May 30, 2024

Federal Reserve Releases Critical Report on Silicon Valley Bank Collapse

In a rare instance of self-criticism, the Federal Reserve has released a highly critical report on its own supervision and regulation of Silicon Valley Bank (SVB), which collapsed in mid-March, marking the largest bank failure since the 2008 financial crisis. The review, conducted by Michael S. Barr, the Fed’s vice chair for supervision, blamed the Fed overseers for not taking forceful enough action and highlighted weaknesses in regulation and supervision that must be addressed.

The review spanned hundreds of pages and outlined a range of changes to bank oversight and regulation that the Fed will consider in response to the disaster, from stronger deterrents against risk-taking to possible curbs on incentive compensation for executives at poorly managed banks.

The collapse of SVB has brought to light significant weaknesses at the bank that appear to have started and grown progressively worse in plain sight in the years leading up to its demise.

The bank had a large share of deposits above the government’s $250,000 insurance limit, making it vulnerable to uninsured depositors pulling their money at the first sign of trouble. The bank’s leaders also made a big bet on interest rates staying low, which turned out to be a bad one as the Fed raised rates rapidly in a bid to control inflation, leaving the bank facing big losses.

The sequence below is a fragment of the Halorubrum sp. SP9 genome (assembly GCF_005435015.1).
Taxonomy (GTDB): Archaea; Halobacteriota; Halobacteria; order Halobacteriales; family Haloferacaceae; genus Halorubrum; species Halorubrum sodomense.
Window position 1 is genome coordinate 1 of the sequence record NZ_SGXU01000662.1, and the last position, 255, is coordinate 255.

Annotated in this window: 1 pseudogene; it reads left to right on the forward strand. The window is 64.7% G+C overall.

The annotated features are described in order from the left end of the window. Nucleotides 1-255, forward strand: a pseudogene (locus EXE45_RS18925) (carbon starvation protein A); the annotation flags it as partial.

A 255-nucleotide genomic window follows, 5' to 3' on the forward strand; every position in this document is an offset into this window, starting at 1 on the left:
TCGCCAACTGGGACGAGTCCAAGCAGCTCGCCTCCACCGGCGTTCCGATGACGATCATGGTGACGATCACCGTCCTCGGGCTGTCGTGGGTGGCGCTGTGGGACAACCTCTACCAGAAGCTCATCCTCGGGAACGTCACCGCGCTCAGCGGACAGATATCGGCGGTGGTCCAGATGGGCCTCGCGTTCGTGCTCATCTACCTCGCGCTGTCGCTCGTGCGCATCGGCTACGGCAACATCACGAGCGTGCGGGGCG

The review’s release highlights the need for systemic change and accountability in the financial industry and the urgency of preventing further disasters.

Barr suggested that an independent body should review the failures of oversight at the bank since he has to continue working with his colleagues at the central bank and might be hesitant to criticize them. The report stopped short of overt finger-pointing, focusing on weaknesses in the overall system of regulation and supervision.

The collapse of SVB demonstrated that a bank’s distress could have system-wide consequences through contagion, even if the firm is not extremely large, highly connected to other financial counterparties, or involved in critical financial services. Banks with bad capital planning, risk management, and governance could face additional capital or liquidity beyond regulatory requirements, and limits on capital distributions or incentive compensation could be appropriate and effective in some cases.

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